Spectating experience: “Share” button on PS4 controller can realtime broadcast your game to your friends. Friends can post comments to your game screen. Your friends can take over control of your game midgame.

Partnered with Facebook and Ustream.

“Fastest Gaming Network in World”; gets to know your preferences; immediately jump into any game on Playstation Store for free.

Dave Perry, co-founder and CEO of Gakai (cloud gaming) takes the stage.

Personalization: system can get to know you. System learns your likes and dislikes, places content they predict you’ll like right in front of you.  Their goal is to  predict the net game you purchase and have that game downloaded and ready to go before you even press the play button.

Real names and profile pictures will be emphasized for online multiplayer, sourced from social networks.

Dedicated, “always-on” video compression and decompression.  Sharing video is possible while playing a game simultaneously.  Can observe other players’ games.

Digital titles playable even as they are being downloaded.

Power saving “Sleep Mode” – gameplay saved in RAM.

Trailer for new game being shown, designed by Cerny, called Knack.

Havok physics demo shown..lots of falling debris cascading over structures.

8 CPU cores, almost 2 teraflops, GDDR5 memory[!] 176 Gb/sec bandwidth which further boosts GPU performance. Modified GPU to be useable as general purpose  computation device.

UE4 demo shown

Dualshock 4 being shown.  Touchpad screen on top. Share button.  Headphone jack.  ”Light bar” to identify players.  Designed in tandem with stereo camera that tracks controller and identifies player depth.

Live demos coming up

Cerny: PS4 is a powerfull, accessible system.  Architecture is like a PC in many ways, but supercharged.  X86 CPU. Highly enhanced PC GPU. Memory: 8 GB of high speed memory[!] . “Massive” local harddrive storage.

Cerny: Spoke to dozens of best developers in world.

Cerny: “for PS4, we wanted nothing to come between platform and joy and play.”

Mark Cerny: “The need to radically customize technology can interfere with game creation.”

Lead PS4 system architect Mark Cerny: “[My] role on [PS4] started about 5 years ago.”

“Experiences [of PS4] will surpass gamers’ wildest expectations.”

It’s officially called Playstation 4

“A glimpse into the future of Play, “the most personalized experience” following their pedigree, “most powerful platform ever.”

“Connectivity between devices has been essential”

(paraphrase) “The living room in no longer the center. The gamer is the focal point for our efforts”

Retrospective highlight reel running: “fighting the war against reality”

RED taking preorders for 4K REDRAY Cinema Player

redray_978x513_01Thanks to JL for giving me the heads up on this 4K media player by RED: The REDRAY 4K Cinema Player. The REDRAY player is capable of high frame rate (HFR) 3D at up to 60 fps per eye.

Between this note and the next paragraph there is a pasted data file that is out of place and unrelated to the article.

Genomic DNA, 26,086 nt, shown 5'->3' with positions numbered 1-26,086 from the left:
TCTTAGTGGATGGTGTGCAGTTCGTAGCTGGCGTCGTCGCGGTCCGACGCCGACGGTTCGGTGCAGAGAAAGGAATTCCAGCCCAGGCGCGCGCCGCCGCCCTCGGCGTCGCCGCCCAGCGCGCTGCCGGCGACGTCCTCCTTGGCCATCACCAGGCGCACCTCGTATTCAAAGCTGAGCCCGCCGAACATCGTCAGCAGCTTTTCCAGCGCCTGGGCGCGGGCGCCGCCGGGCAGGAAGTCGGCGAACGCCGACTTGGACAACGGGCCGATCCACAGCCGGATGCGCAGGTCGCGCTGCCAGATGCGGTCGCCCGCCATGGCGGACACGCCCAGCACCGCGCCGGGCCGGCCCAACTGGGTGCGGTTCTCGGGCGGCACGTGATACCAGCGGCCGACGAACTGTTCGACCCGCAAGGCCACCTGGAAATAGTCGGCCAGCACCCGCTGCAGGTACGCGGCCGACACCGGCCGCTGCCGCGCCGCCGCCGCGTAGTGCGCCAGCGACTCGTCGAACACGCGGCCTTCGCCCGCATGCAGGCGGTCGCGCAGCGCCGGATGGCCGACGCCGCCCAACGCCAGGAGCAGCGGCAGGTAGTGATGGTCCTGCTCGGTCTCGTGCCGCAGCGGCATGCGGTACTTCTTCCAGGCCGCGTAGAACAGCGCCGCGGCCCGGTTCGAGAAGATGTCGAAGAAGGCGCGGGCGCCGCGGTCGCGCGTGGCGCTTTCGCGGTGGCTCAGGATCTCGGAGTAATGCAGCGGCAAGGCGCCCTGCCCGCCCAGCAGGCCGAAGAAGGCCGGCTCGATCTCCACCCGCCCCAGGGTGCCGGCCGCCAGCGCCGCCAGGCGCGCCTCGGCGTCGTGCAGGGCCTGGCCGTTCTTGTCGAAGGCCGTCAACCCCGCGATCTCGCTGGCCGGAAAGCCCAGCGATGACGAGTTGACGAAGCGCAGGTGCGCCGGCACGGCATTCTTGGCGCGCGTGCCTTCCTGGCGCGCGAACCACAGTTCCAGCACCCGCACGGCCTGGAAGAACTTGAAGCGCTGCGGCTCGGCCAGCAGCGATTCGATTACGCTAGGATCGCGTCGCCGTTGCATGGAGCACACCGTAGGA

From RED’s site:

There is nothing like a true 4K 3D experience and REDRAY delivers with playback of 3D media at up to 60 fps per eye in 4K. Whether in a home theater or at the office, REDRAY’s flexible HDMI 1.4 connectors let you leverage the latest 3D and 4K LCD flat panel and projection display technologies.

RED describes REDRAY as “the first 4K Cinema Player to bring ultra high-definition content to your home, business or local theater using internet file based distribution.” It utilizes a 1TB internal drive and “advanced networking and low data rates” which allow for content distribution via FTP transfer or solid-state media.

In addition to providing content for Ultra HD flat panel displays and 4K projectors, REDRAY can also be used for “digital signage applications to drive up to four 1080P displays.”

RED’s site doesn’t specify a release date, saying that it’s “coming soon.”  You can preorder it for $1,450.

The only other 4K content delivery platform I’ve heard about so far is Sony’s server that comes preloaded with 10 4K-mastered titles, offered alongside the Sony Ultra HD TV.  But from what I’ve read it seems like Sony’s server is a closed platform: you can’t freely move files to and from it without someone from Sony doing it for you.  Sony is currently working on a 4K content download service, but whether it will offer non-Sony content remains to be seen.

JL also notes: “3D HFR 4K Projector to follow soon…”  From RED I assume. Once we have such a projector only a few small hurdles remain on the path to 3D HFR 4K content, primarily involving content distribution, digital file security, and date routing (although all of these could feasibly be overcome by operating entirely within RED’s ecosystem).  However it would be quite a sea change for the movie exhibition community to move to RED projection solutions when they currently use Christie, Sony, Barco, or NEC projectors / integrated media blocks.  I’m sure these companies won’t let RED be the only way to get 4K 60 fps 3D content to the screen.

A question for anyone who may know the answer: does HDMI 1.4 actually have the necessary bandwidth to deliver 4K content at 60 frames per second, in 3D? Wikipedia says that 4K at 24 fps in 2D is the maximum that HDMI 1.4 can handle, while RED’s site says that the REDRAY player can indeed deliver 3D content at 4K 60 fps per eye using “flexible HDMI 1.4 connectors.”

Is there anyone out there who can help clarify this?